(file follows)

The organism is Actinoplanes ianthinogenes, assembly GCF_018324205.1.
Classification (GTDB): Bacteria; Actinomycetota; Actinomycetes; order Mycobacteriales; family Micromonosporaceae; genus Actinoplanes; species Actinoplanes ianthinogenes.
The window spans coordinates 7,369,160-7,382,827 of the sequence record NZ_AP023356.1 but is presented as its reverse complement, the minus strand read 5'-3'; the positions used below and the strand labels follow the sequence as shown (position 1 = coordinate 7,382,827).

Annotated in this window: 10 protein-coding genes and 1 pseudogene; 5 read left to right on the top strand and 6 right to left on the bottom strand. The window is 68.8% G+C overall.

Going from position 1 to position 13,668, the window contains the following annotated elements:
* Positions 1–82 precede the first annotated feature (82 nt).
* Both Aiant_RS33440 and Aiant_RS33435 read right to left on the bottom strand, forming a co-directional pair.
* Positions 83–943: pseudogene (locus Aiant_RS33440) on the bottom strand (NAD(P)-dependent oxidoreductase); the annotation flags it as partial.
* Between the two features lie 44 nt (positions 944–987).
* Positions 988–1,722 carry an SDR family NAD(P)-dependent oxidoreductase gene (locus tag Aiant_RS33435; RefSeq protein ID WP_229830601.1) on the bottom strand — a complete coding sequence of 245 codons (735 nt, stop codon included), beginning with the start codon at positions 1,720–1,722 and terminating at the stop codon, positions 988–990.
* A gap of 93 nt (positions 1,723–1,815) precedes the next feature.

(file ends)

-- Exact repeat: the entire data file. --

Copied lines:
The organism is Actinoplanes ianthinogenes, assembly GCF_018324205.1.
Classification (GTDB): Bacteria; Actinomycetota; Actinomycetes; order Mycobacteriales; family Micromonosporaceae; genus Actinoplanes; species Actinoplanes ianthinogenes.
The window spans coordinates 7,369,160-7,382,827 of the sequence record NZ_AP023356.1 but is presented as its reverse complement, the minus strand read 5'-3'; the positions used below and the strand labels follow the sequence as shown (position 1 = coordinate 7,382,827).

Annotated in this window: 10 protein-coding genes and 1 pseudogene; 5 read left to right on the top strand and 6 right to left on the bottom strand. The window is 68.8% G+C overall.

Going from position 1 to position 13,668, the window contains the following annotated elements:
* Positions 1–82 precede the first annotated feature (82 nt).
* Both Aiant_RS33440 and Aiant_RS33435 read right to left on the bottom strand, forming a co-directional pair.
* Positions 83–943: pseudogene (locus Aiant_RS33440) on the bottom strand (NAD(P)-dependent oxidoreductase); the annotation flags it as partial.
* Between the two features lie 44 nt (positions 944–987).
* Positions 988–1,722 carry an SDR family NAD(P)-dependent oxidoreductase gene (locus tag Aiant_RS33435; RefSeq protein ID WP_229830601.1) on the bottom strand — a complete coding sequence of 245 codons (735 nt, stop codon included), beginning with the start codon at positions 1,720–1,722 and terminating at the stop codon, positions 988–990.
* A gap of 93 nt (positions 1,723–1,815) precedes the next feature.